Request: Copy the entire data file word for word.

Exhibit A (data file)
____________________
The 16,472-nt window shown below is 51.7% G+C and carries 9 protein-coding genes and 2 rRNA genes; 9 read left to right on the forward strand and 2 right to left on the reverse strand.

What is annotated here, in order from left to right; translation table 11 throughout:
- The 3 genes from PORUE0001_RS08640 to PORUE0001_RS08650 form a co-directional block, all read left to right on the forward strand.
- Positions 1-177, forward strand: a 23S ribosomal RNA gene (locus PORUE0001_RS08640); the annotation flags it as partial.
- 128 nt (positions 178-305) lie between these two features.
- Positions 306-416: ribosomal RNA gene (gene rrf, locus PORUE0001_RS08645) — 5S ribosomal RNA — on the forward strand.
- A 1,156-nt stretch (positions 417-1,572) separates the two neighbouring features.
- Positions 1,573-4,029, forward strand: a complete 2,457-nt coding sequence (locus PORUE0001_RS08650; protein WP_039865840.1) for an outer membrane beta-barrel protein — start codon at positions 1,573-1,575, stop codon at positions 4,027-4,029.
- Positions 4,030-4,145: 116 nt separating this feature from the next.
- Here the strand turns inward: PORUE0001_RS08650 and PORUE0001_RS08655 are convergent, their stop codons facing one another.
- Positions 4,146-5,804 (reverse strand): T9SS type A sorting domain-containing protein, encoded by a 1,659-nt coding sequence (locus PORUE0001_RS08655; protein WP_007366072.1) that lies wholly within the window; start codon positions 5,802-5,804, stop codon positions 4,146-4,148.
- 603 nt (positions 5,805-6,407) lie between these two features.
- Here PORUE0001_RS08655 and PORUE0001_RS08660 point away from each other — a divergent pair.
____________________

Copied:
The 16,472-nt window shown below is 51.7% G+C and carries 9 protein-coding genes and 2 rRNA genes; 9 read left to right on the forward strand and 2 right to left on the reverse strand.

What is annotated here, in order from left to right; translation table 11 throughout:
- The 3 genes from PORUE0001_RS08640 to PORUE0001_RS08650 form a co-directional block, all read left to right on the forward strand.
- Positions 1-177, forward strand: a 23S ribosomal RNA gene (locus PORUE0001_RS08640); the annotation flags it as partial.
- 128 nt (positions 178-305) lie between these two features.
- Positions 306-416: ribosomal RNA gene (gene rrf, locus PORUE0001_RS08645) — 5S ribosomal RNA — on the forward strand.
- A 1,156-nt stretch (positions 417-1,572) separates the two neighbouring features.
- Positions 1,573-4,029, forward strand: a complete 2,457-nt coding sequence (locus PORUE0001_RS08650; protein WP_039865840.1) for an outer membrane beta-barrel protein — start codon at positions 1,573-1,575, stop codon at positions 4,027-4,029.
- Positions 4,030-4,145: 116 nt separating this feature from the next.
- Here the strand turns inward: PORUE0001_RS08650 and PORUE0001_RS08655 are convergent, their stop codons facing one another.
- Positions 4,146-5,804 (reverse strand): T9SS type A sorting domain-containing protein, encoded by a 1,659-nt coding sequence (locus PORUE0001_RS08655; protein WP_007366072.1) that lies wholly within the window; start codon positions 5,802-5,804, stop codon positions 4,146-4,148.
- 603 nt (positions 5,805-6,407) lie between these two features.
- Here PORUE0001_RS08655 and PORUE0001_RS08660 point away from each other — a divergent pair.